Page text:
This method for characterizing poroelastic materials addresses the mathematical difficulties involved with solving the complex system of equations that need to be accounted for, including the compressibility of both solid and liquid. Georgia Tech’s approach advances the promise of using poroelastic indentation with rigid tools as a versatile experimental technique for better understanding the properties of such materials. The method enables researchers to interpret experimental data more readily through use of a spherical indentation tool (either permeable or impermeable) aided by force sensors and processors that direct the tool to indent the material to a predetermined depth and record the force data and elapsed time. The improved characterization technique can potentially improve design protocols for a range of applications in Earth resources engineering, including hydraulic fracturing, reservoir production, geothermal recovery, carbon dioxide storage, and more.
- Robust: Provides a rigorous theoretical base that takes into account poroelastic coupling and the effects of Poisson’s ratio as well as the compressibility of both fluid and solid phases on force relaxation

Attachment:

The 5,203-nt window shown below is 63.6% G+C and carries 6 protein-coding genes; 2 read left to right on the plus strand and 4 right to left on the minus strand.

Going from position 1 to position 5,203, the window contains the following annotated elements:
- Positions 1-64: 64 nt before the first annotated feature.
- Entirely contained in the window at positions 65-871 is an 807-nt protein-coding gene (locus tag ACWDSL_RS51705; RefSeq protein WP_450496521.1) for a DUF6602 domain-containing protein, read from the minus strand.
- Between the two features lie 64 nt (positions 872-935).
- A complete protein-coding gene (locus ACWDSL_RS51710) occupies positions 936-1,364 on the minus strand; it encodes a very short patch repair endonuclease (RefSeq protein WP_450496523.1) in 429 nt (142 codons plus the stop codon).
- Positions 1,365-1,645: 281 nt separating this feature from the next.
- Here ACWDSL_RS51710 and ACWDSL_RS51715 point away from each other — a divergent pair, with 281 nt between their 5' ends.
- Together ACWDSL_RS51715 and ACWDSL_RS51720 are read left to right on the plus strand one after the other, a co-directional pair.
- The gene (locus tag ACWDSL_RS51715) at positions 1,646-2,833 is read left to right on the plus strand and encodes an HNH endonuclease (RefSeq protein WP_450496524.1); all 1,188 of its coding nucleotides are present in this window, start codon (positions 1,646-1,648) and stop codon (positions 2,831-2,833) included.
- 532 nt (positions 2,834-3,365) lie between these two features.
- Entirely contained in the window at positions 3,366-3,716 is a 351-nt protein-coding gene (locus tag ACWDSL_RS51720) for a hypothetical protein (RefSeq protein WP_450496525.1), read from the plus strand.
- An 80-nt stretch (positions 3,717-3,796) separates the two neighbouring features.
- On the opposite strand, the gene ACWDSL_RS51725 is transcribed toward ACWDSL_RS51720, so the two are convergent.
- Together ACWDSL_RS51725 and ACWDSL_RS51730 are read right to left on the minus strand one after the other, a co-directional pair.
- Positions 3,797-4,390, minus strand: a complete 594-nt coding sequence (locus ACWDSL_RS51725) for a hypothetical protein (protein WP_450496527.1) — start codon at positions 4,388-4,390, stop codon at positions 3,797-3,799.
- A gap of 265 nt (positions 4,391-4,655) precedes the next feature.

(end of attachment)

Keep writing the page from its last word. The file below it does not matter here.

- Intelligent: Can be used with sensors and processors to automatically direct an indentation tool and record pertinent data
- Flexible: Accommodates both permeable and impermeable indentation tools
- Enabling: Fulfills the promise of material indentation as a valuable experimental and evaluative technique by addressing current characterization challenges
- Hydraulic fracturing for oil and gas recovery
- Geotechnical engineering
- Geothermal recovery
- Carbon dioxide storage
The process of indentation using rigid tools has been widely studied for its versatility as an experimental technique to better understand the properties of poroelastic materials. In particular, spherical indentation has been applied to characterize poroelasticity of fully saturated porous media, such as polymeric gels and hydrated bones, via either displacement- or force-controlled tests. However, challenges with the complexity of the mathematical equations have limited the full realization of these methods. Georgia Tech’s method is an improved material characterization technique that takes into account the compressibility of both the fluid and solid phases and extends previous characterization methods to general poroelastic media.